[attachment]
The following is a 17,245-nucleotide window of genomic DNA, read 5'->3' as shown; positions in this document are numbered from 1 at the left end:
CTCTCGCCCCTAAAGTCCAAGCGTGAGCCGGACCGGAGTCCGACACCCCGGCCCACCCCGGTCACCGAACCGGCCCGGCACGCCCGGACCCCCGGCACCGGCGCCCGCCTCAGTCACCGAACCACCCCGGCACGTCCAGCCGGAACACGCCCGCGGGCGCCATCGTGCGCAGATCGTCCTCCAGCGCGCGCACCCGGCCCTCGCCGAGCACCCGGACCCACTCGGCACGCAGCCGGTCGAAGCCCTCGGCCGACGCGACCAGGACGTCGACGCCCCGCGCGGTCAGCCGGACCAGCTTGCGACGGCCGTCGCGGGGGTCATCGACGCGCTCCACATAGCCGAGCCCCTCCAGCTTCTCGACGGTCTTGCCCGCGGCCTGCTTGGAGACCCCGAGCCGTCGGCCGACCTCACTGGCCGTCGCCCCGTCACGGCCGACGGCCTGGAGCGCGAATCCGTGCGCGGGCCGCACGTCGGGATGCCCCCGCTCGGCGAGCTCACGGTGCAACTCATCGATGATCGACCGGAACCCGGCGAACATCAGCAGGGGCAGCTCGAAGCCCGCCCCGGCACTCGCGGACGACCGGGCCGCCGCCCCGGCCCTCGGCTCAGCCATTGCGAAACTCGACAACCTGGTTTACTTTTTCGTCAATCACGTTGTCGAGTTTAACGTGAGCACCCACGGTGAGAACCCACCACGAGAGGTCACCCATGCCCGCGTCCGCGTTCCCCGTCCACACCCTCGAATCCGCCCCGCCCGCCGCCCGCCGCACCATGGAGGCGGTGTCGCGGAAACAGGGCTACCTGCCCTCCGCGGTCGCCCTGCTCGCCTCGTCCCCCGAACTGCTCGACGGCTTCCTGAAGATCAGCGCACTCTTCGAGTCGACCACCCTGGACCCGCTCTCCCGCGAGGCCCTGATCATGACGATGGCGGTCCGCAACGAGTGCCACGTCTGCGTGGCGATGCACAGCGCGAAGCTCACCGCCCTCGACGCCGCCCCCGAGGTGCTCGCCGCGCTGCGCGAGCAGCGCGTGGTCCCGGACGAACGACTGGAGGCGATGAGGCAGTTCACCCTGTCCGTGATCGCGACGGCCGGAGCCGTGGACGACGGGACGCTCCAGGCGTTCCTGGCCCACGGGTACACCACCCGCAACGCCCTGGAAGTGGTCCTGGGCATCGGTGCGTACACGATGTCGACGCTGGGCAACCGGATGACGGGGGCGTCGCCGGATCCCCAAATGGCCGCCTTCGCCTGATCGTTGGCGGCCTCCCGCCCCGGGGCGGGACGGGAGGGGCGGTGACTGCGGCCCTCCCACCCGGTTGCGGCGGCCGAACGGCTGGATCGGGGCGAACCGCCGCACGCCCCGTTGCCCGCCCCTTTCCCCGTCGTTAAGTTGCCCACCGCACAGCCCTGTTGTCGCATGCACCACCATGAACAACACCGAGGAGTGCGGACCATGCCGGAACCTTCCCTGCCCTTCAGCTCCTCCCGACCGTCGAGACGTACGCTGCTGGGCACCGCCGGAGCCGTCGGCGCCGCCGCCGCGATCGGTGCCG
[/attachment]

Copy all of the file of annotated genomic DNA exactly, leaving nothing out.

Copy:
The following is a 17,245-nucleotide window of genomic DNA, read 5'->3' as shown; positions in this document are numbered from 1 at the left end:
CTCTCGCCCCTAAAGTCCAAGCGTGAGCCGGACCGGAGTCCGACACCCCGGCCCACCCCGGTCACCGAACCGGCCCGGCACGCCCGGACCCCCGGCACCGGCGCCCGCCTCAGTCACCGAACCACCCCGGCACGTCCAGCCGGAACACGCCCGCGGGCGCCATCGTGCGCAGATCGTCCTCCAGCGCGCGCACCCGGCCCTCGCCGAGCACCCGGACCCACTCGGCACGCAGCCGGTCGAAGCCCTCGGCCGACGCGACCAGGACGTCGACGCCCCGCGCGGTCAGCCGGACCAGCTTGCGACGGCCGTCGCGGGGGTCATCGACGCGCTCCACATAGCCGAGCCCCTCCAGCTTCTCGACGGTCTTGCCCGCGGCCTGCTTGGAGACCCCGAGCCGTCGGCCGACCTCACTGGCCGTCGCCCCGTCACGGCCGACGGCCTGGAGCGCGAATCCGTGCGCGGGCCGCACGTCGGGATGCCCCCGCTCGGCGAGCTCACGGTGCAACTCATCGATGATCGACCGGAACCCGGCGAACATCAGCAGGGGCAGCTCGAAGCCCGCCCCGGCACTCGCGGACGACCGGGCCGCCGCCCCGGCCCTCGGCTCAGCCATTGCGAAACTCGACAACCTGGTTTACTTTTTCGTCAATCACGTTGTCGAGTTTAACGTGAGCACCCACGGTGAGAACCCACCACGAGAGGTCACCCATGCCCGCGTCCGCGTTCCCCGTCCACACCCTCGAATCCGCCCCGCCCGCCGCCCGCCGCACCATGGAGGCGGTGTCGCGGAAACAGGGCTACCTGCCCTCCGCGGTCGCCCTGCTCGCCTCGTCCCCCGAACTGCTCGACGGCTTCCTGAAGATCAGCGCACTCTTCGAGTCGACCACCCTGGACCCGCTCTCCCGCGAGGCCCTGATCATGACGATGGCGGTCCGCAACGAGTGCCACGTCTGCGTGGCGATGCACAGCGCGAAGCTCACCGCCCTCGACGCCGCCCCCGAGGTGCTCGCCGCGCTGCGCGAGCAGCGCGTGGTCCCGGACGAACGACTGGAGGCGATGAGGCAGTTCACCCTGTCCGTGATCGCGACGGCCGGAGCCGTGGACGACGGGACGCTCCAGGCGTTCCTGGCCCACGGGTACACCACCCGCAACGCCCTGGAAGTGGTCCTGGGCATCGGTGCGTACACGATGTCGACGCTGGGCAACCGGATGACGGGGGCGTCGCCGGATCCCCAAATGGCCGCCTTCGCCTGATCGTTGGCGGCCTCCCGCCCCGGGGCGGGACGGGAGGGGCGGTGACTGCGGCCCTCCCACCCGGTTGCGGCGGCCGAACGGCTGGATCGGGGCGAACCGCCGCACGCCCCGTTGCCCGCCCCTTTCCCCGTCGTTAAGTTGCCCACCGCACAGCCCTGTTGTCGCATGCACCACCATGAACAACACCGAGGAGTGCGGACCATGCCGGAACCTTCCCTGCCCTTCAGCTCCTCCCGACCGTCGAGACGTACGCTGCTGGGCACCGCCGGAGCCGTCGGCGCCGCCGCCGCGATCGGTGCCG